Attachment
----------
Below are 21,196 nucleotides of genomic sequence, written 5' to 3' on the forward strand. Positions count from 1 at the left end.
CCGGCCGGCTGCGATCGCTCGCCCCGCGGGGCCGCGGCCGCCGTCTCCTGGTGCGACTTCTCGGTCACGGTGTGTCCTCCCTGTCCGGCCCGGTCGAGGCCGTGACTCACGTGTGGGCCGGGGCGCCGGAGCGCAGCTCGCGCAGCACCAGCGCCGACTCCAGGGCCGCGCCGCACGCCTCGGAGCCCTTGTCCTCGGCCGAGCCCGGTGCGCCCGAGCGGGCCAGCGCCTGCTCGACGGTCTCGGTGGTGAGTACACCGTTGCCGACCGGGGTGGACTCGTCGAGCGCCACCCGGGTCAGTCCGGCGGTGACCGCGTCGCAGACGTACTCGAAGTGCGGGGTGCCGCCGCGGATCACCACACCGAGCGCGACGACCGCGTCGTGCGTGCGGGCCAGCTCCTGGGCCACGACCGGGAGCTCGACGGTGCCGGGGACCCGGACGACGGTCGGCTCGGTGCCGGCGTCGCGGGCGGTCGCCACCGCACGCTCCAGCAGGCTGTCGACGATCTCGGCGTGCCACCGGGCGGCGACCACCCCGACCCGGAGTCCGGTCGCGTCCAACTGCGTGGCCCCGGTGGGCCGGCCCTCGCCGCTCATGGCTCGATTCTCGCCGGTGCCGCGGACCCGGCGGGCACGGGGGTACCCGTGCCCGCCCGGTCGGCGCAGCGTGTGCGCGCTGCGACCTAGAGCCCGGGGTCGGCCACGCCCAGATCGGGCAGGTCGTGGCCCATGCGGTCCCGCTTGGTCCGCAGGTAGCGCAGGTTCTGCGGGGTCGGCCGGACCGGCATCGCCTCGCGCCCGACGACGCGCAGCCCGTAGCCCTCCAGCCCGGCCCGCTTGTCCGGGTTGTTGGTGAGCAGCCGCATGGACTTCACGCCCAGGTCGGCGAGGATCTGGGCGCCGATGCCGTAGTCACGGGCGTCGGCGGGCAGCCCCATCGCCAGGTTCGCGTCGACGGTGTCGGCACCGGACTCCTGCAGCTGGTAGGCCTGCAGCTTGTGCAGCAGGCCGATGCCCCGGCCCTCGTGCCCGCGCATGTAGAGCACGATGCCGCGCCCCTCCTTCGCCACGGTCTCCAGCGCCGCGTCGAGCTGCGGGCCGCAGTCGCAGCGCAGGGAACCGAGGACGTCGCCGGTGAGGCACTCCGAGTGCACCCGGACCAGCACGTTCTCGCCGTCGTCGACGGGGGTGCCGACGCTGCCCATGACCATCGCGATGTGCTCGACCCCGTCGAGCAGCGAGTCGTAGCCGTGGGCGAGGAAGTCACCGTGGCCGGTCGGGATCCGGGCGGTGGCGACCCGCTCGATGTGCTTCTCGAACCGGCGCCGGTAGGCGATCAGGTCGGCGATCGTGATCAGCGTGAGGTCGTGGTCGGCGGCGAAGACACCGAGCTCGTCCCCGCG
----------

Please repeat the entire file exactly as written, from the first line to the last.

Below are 21,196 nucleotides of genomic sequence, written 5' to 3' on the forward strand. Positions count from 1 at the left end.
CCGGCCGGCTGCGATCGCTCGCCCCGCGGGGCCGCGGCCGCCGTCTCCTGGTGCGACTTCTCGGTCACGGTGTGTCCTCCCTGTCCGGCCCGGTCGAGGCCGTGACTCACGTGTGGGCCGGGGCGCCGGAGCGCAGCTCGCGCAGCACCAGCGCCGACTCCAGGGCCGCGCCGCACGCCTCGGAGCCCTTGTCCTCGGCCGAGCCCGGTGCGCCCGAGCGGGCCAGCGCCTGCTCGACGGTCTCGGTGGTGAGTACACCGTTGCCGACCGGGGTGGACTCGTCGAGCGCCACCCGGGTCAGTCCGGCGGTGACCGCGTCGCAGACGTACTCGAAGTGCGGGGTGCCGCCGCGGATCACCACACCGAGCGCGACGACCGCGTCGTGCGTGCGGGCCAGCTCCTGGGCCACGACCGGGAGCTCGACGGTGCCGGGGACCCGGACGACGGTCGGCTCGGTGCCGGCGTCGCGGGCGGTCGCCACCGCACGCTCCAGCAGGCTGTCGACGATCTCGGCGTGCCACCGGGCGGCGACCACCCCGACCCGGAGTCCGGTCGCGTCCAACTGCGTGGCCCCGGTGGGCCGGCCCTCGCCGCTCATGGCTCGATTCTCGCCGGTGCCGCGGACCCGGCGGGCACGGGGGTACCCGTGCCCGCCCGGTCGGCGCAGCGTGTGCGCGCTGCGACCTAGAGCCCGGGGTCGGCCACGCCCAGATCGGGCAGGTCGTGGCCCATGCGGTCCCGCTTGGTCCGCAGGTAGCGCAGGTTCTGCGGGGTCGGCCGGACCGGCATCGCCTCGCGCCCGACGACGCGCAGCCCGTAGCCCTCCAGCCCGGCCCGCTTGTCCGGGTTGTTGGTGAGCAGCCGCATGGACTTCACGCCCAGGTCGGCGAGGATCTGGGCGCCGATGCCGTAGTCACGGGCGTCGGCGGGCAGCCCCATCGCCAGGTTCGCGTCGACGGTGTCGGCACCGGACTCCTGCAGCTGGTAGGCCTGCAGCTTGTGCAGCAGGCCGATGCCCCGGCCCTCGTGCCCGCGCATGTAGAGCACGATGCCGCGCCCCTCCTTCGCCACGGTCTCCAGCGCCGCGTCGAGCTGCGGGCCGCAGTCGCAGCGCAGGGAACCGAGGACGTCGCCGGTGAGGCACTCCGAGTGCACCCGGACCAGCACGTTCTCGCCGTCGTCGACGGGGGTGCCGACGCTGCCCATGACCATCGCGATGTGCTCGACCCCGTCGAGCAGCGAGTCGTAGCCGTGGGCGAGGAAGTCACCGTGGCCGGTCGGGATCCGGGCGGTGGCGACCCGCTCGATGTGCTTCTCGAACCGGCGCCGGTAGGCGATCAGGTCGGCGATCGTGATCAGCGTGAGGTCGTGGTCGGCGGCGAAGACACCGAGCTCGTCCCCGCG